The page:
echoes

I have a lot of feelings about this book.

You know how people talk about seeing a movie in their head when they read books? I don’t always do this. I read the words and say them to myself and I can understand what’s happening without necessarily having to see it in my mind. I don’t think that means it’s bad writing or that I’m a bad reader, it’s just how it works best for me sometimes. 

But when I read the fourth book in the Dark Tower series, a movie was playing constantly in my head. It was effortless and it was lovely and I did it without realizing I had begun. I knew exactly what Roland looked like when he gave his cold, Gunslinger stare, and I know the way Susan’s tears fell down her cheeks and the bruise Cuthbert’s punch left on his friend’s face. I can absolutely see their homes and the landscape of the town they spent a fateful summer. And once I saw them, I couldn’t get them out of my head.

I’m attributing this mainly to Stephen King’s writing. When I read Stephen King, he has this way of getting his books to spill over into real life. In Roland’s world (or worlds, I should say), time is very fluid and events have a way of echoing to other characters and times and places. Jake hears of Roland’s quest for the tower and happens to take a walk to Tower Road and meets a Mr. Tower at a bookstore. These things keep reappearing in varying forms and they take is as a sign the world is changing and has begun to move on. But this echoing happens to me, too. I read about Blaine, a monorail the group takes quite an interesting trip on in Book 3, while I was on the subway train. I listened as the airport tram said, “welcome to the plane train, we are departing.” I saw a tour book in our house with a train on the cover. And it’s not just the Dark Tower series. When I was reading Stephen King’s It, I left the subway late one night and there was a balloon tied to the railing. I didn’t run all the way home, but I wanted to.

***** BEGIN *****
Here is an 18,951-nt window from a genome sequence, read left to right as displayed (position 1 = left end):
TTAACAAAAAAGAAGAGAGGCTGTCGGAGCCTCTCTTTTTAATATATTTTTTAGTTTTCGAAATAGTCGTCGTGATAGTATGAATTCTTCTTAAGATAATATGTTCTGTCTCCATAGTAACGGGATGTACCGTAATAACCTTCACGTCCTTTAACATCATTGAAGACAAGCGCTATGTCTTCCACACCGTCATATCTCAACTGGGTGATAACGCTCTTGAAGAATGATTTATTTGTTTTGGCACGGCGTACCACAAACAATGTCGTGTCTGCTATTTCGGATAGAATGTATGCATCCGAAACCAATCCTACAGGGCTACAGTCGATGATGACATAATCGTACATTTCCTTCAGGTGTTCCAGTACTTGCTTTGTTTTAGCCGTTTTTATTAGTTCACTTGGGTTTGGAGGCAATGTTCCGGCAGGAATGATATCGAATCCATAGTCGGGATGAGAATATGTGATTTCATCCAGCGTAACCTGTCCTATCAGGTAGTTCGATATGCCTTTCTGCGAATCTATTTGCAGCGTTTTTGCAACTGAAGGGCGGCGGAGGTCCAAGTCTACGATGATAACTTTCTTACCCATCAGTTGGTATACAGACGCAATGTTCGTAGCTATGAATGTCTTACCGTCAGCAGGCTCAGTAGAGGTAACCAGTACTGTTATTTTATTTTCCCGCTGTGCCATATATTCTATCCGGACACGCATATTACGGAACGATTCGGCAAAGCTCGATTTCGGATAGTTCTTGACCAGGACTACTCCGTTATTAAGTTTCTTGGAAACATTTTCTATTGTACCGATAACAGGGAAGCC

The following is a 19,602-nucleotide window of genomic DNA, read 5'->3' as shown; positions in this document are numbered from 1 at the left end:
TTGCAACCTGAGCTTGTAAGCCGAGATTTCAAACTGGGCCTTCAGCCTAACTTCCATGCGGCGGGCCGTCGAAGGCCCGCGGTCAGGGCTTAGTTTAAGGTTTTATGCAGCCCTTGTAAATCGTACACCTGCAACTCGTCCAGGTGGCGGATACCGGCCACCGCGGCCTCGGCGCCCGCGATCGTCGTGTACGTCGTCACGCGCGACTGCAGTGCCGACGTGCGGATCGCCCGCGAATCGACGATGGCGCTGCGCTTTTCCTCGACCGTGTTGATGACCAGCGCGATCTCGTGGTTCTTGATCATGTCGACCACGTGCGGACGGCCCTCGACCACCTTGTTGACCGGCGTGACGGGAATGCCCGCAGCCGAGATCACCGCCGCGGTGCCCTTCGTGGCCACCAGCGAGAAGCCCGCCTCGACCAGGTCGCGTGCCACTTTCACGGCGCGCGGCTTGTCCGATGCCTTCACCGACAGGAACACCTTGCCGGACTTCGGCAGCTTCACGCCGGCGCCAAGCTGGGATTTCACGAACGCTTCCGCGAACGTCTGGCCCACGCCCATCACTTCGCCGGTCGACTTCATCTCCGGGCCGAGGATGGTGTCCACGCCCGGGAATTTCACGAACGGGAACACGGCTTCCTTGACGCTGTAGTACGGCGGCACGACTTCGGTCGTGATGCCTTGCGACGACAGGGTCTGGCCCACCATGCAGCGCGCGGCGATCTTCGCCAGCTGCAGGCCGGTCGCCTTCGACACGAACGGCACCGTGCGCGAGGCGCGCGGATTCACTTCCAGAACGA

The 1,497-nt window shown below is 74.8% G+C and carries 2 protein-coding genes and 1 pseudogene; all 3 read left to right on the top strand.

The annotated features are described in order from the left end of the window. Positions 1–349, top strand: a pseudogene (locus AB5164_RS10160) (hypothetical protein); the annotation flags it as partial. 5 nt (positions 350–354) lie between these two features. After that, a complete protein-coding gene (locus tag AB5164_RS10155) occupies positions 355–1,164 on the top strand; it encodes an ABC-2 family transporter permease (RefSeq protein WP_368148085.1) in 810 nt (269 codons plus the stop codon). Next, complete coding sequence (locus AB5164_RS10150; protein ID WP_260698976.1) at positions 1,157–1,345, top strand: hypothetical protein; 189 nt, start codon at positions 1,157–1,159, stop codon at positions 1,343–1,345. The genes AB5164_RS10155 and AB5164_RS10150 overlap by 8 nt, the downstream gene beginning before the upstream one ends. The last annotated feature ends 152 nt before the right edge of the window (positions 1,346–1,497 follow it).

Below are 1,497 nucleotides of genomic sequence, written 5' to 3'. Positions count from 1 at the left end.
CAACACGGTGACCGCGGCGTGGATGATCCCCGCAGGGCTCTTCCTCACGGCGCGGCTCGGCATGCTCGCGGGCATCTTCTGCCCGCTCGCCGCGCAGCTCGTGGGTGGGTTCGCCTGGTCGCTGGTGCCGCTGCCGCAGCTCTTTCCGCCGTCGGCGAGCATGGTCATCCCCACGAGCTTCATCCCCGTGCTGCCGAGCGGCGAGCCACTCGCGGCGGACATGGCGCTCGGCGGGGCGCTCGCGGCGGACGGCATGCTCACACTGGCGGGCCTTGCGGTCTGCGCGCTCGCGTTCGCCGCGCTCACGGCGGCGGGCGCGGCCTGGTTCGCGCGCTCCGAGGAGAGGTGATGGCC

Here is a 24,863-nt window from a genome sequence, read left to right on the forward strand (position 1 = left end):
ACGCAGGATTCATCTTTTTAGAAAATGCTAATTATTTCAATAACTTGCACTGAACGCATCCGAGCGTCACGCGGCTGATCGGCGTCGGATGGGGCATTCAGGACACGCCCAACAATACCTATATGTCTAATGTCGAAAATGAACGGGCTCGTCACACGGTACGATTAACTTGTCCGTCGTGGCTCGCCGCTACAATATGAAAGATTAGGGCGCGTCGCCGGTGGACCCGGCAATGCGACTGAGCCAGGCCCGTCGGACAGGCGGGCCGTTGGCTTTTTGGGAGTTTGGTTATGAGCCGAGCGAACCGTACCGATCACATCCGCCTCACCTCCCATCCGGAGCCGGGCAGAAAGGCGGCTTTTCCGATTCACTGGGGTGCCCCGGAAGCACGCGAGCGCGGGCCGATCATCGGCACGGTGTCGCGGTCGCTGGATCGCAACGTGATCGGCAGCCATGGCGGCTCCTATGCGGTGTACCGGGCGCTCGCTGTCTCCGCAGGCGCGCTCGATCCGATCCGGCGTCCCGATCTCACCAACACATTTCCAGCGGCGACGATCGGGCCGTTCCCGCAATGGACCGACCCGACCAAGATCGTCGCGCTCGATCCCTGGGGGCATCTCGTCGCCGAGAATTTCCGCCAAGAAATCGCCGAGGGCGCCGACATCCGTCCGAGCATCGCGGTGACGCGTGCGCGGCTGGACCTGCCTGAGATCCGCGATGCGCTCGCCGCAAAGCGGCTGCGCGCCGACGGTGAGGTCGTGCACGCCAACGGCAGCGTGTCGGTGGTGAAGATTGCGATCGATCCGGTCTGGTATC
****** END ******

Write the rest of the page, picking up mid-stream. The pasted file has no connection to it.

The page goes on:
The story he’s crafted over the three preceding books contributes to the urgency in Book 4. Before we begin this book, we already know the way Roland ends up. We know he loses his love, Susan Delgado. We know his cold empty fate and the friends that die along the way. But what grabbed my attention and wouldn’t let it go is how they got to the end. The entire book was exciting, and I couldn’t put it down until I finished it. This is a lot harder, however, when you are on page 300 than, say, 650. So give yourself some time.

This isn’t the first time someone has told the story of two teenagers falling in love with a tragic ending, and it won’t be the last. But it’s been one of my favorites. I have a lot of things to say about it, as you can probably tell, so I think it will be the subject of quite a few posts coming up. 

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